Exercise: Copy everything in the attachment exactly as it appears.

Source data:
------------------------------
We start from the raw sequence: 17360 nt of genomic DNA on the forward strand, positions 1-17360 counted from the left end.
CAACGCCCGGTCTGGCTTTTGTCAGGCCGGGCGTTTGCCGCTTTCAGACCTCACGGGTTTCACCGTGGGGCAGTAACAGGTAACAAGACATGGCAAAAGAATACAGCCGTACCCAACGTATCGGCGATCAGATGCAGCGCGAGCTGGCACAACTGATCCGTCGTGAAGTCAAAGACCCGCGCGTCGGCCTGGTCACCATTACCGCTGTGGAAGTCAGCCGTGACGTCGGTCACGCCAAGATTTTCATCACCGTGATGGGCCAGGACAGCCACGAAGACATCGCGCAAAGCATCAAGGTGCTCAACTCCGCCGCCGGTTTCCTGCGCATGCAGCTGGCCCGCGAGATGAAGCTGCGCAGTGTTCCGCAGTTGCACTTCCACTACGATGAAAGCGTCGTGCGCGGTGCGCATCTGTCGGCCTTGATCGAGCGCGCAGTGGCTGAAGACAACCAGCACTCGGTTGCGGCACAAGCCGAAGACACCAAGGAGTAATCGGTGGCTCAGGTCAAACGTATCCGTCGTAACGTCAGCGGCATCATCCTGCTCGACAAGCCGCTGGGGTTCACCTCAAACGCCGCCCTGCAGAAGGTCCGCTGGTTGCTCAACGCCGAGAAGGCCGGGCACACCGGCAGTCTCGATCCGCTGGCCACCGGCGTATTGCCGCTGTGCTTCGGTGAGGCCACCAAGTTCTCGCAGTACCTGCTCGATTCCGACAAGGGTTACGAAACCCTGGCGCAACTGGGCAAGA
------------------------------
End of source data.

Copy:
We start from the raw sequence: 17360 nt of genomic DNA on the forward strand, positions 1-17360 counted from the left end.
CAACGCCCGGTCTGGCTTTTGTCAGGCCGGGCGTTTGCCGCTTTCAGACCTCACGGGTTTCACCGTGGGGCAGTAACAGGTAACAAGACATGGCAAAAGAATACAGCCGTACCCAACGTATCGGCGATCAGATGCAGCGCGAGCTGGCACAACTGATCCGTCGTGAAGTCAAAGACCCGCGCGTCGGCCTGGTCACCATTACCGCTGTGGAAGTCAGCCGTGACGTCGGTCACGCCAAGATTTTCATCACCGTGATGGGCCAGGACAGCCACGAAGACATCGCGCAAAGCATCAAGGTGCTCAACTCCGCCGCCGGTTTCCTGCGCATGCAGCTGGCCCGCGAGATGAAGCTGCGCAGTGTTCCGCAGTTGCACTTCCACTACGATGAAAGCGTCGTGCGCGGTGCGCATCTGTCGGCCTTGATCGAGCGCGCAGTGGCTGAAGACAACCAGCACTCGGTTGCGGCACAAGCCGAAGACACCAAGGAGTAATCGGTGGCTCAGGTCAAACGTATCCGTCGTAACGTCAGCGGCATCATCCTGCTCGACAAGCCGCTGGGGTTCACCTCAAACGCCGCCCTGCAGAAGGTCCGCTGGTTGCTCAACGCCGAGAAGGCCGGGCACACCGGCAGTCTCGATCCGCTGGCCACCGGCGTATTGCCGCTGTGCTTCGGTGAGGCCACCAAGTTCTCGCAGTACCTGCTCGATTCCGACAAGGGTTACGAAACCCTGGCGCAACTGGGCAAGA